Experts Discuss Whether Obesity is a Disability
Author: TOS : Contact: -
Published: 2015-01-29 : (Rev. 2015-11-18)
Synopsis and Key Points:
Although obesity may not always be a disability by itself, it can lead to health problems that constitute disability.
In a joint position statement, Obesity Care Continuum (OCC) partners agree with the premise behind a recent European Court of Justice ruling supporting disability protections for obesity under certain circumstances and call for these protections to be enacted in the United States. The EU decision that sparked the development of the new position relates to a case of a child-care worker who claimed he was fired from his job because of his weight.
"Although obesity may not always be a disability by itself, it can lead to health problems that constitute disability," The Obesity Society (TOS) and its OCC partners, including the Obesity Action Coalition (OAC), the Americans Society of Bariatric Physicians, the Academy of Nutrition and Dietetics and the American Society for Metabolic and Bariatric Surgery agree in the statement. "This recognition should help form the foundation for employers to offer considerations to employees affected by health disabilities due to obesity."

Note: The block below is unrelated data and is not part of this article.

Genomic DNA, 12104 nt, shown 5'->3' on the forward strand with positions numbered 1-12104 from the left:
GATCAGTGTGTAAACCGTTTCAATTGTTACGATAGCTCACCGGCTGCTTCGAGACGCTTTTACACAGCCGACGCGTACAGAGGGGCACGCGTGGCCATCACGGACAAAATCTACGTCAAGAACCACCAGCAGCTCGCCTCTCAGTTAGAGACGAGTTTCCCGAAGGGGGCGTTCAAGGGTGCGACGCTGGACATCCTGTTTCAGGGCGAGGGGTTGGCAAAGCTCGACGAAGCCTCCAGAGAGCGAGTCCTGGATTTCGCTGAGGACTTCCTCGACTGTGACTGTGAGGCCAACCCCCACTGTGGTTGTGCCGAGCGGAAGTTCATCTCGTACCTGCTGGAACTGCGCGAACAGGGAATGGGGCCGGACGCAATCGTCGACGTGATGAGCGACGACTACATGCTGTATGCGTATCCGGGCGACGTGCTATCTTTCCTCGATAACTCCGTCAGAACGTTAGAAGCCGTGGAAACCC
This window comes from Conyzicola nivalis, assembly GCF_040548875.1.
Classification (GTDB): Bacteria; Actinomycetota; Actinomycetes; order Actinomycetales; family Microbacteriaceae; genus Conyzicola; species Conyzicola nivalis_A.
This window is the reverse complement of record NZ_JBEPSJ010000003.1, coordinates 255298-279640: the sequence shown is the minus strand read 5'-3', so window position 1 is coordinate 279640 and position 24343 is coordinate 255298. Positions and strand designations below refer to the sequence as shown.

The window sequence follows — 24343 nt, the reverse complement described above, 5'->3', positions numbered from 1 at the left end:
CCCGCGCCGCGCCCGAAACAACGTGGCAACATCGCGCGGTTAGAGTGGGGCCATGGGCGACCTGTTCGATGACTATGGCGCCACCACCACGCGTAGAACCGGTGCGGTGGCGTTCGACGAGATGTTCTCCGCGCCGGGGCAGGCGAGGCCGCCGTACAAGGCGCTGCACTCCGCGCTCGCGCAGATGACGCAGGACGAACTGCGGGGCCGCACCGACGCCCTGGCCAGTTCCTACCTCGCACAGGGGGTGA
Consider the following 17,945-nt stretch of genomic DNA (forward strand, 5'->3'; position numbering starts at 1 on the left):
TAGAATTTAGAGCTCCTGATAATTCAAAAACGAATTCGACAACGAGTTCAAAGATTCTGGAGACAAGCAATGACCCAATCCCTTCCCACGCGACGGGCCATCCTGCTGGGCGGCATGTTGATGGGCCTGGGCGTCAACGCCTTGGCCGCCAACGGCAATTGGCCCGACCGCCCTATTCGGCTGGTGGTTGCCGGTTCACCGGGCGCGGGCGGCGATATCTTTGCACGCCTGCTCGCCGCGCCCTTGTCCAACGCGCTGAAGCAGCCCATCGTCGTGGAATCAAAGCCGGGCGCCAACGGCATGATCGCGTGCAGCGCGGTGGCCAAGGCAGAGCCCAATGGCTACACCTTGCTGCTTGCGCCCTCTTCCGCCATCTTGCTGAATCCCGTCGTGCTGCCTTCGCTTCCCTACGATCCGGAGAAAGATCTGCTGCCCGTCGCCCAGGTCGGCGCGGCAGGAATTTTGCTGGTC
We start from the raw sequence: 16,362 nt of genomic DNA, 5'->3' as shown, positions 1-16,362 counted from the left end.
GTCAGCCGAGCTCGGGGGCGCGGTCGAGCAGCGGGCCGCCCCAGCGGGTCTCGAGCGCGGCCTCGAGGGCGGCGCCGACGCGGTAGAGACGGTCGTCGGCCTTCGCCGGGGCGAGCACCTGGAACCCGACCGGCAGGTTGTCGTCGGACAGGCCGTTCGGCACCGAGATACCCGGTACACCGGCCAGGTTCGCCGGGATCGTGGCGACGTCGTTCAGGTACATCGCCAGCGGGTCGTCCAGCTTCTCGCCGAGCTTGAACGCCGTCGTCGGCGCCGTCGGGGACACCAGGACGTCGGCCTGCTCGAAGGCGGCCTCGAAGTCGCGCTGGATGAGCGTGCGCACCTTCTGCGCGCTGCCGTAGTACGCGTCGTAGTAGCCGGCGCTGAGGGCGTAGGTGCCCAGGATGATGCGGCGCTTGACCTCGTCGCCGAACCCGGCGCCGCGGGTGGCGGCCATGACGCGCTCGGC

Research shows that obesity is a far more complex condition than relating to willpower or eating less and exercising more.
In most cases, obesity is chronic and challenging to treat and puts individuals at risk for more than 30 health conditions.
"The more we learn about obesity, the more we understand that acquiring obesity is not a personal choice, but a disease with serious health consequences," says Ted Kyle, RPh, TOS Advocacy Advisor and OAC Chairman speaking on behalf of the OCC. "Like many diseases, individual decisions alone are not the answer. Further, current weight-loss treatment options can help manage the condition, but do not cure it."
For next steps, the groups recommend federal and state policy measures to protect people with obesity from workplace discrimination and urge employers to recognize that while people with obesity are not inherently disabled, the disease can lead to disability.
"We appeal to employers to treat individuals with obesity with the same respect they would afford individuals with other diseases," said Kyle.
The Obesity Care Continuum (OCC) was established in 2011 and currently includes The Obesity Society, Obesity Action Coalition, Academy of Nutrition and Dietetics, the American Society for Metabolic and Bariatric Surgery, and the American Society of Bariatric Physicians. With a combined membership of more than 125,000 healthcare professionals, researchers, educators and patient advocates, the OCC is dedicated to promoting access to, and coverage of, the continuum of care surrounding the treatment of overweight and obesity. The OCC also challenges weight bias and stigma oriented policies - whenever and wherever they occur.
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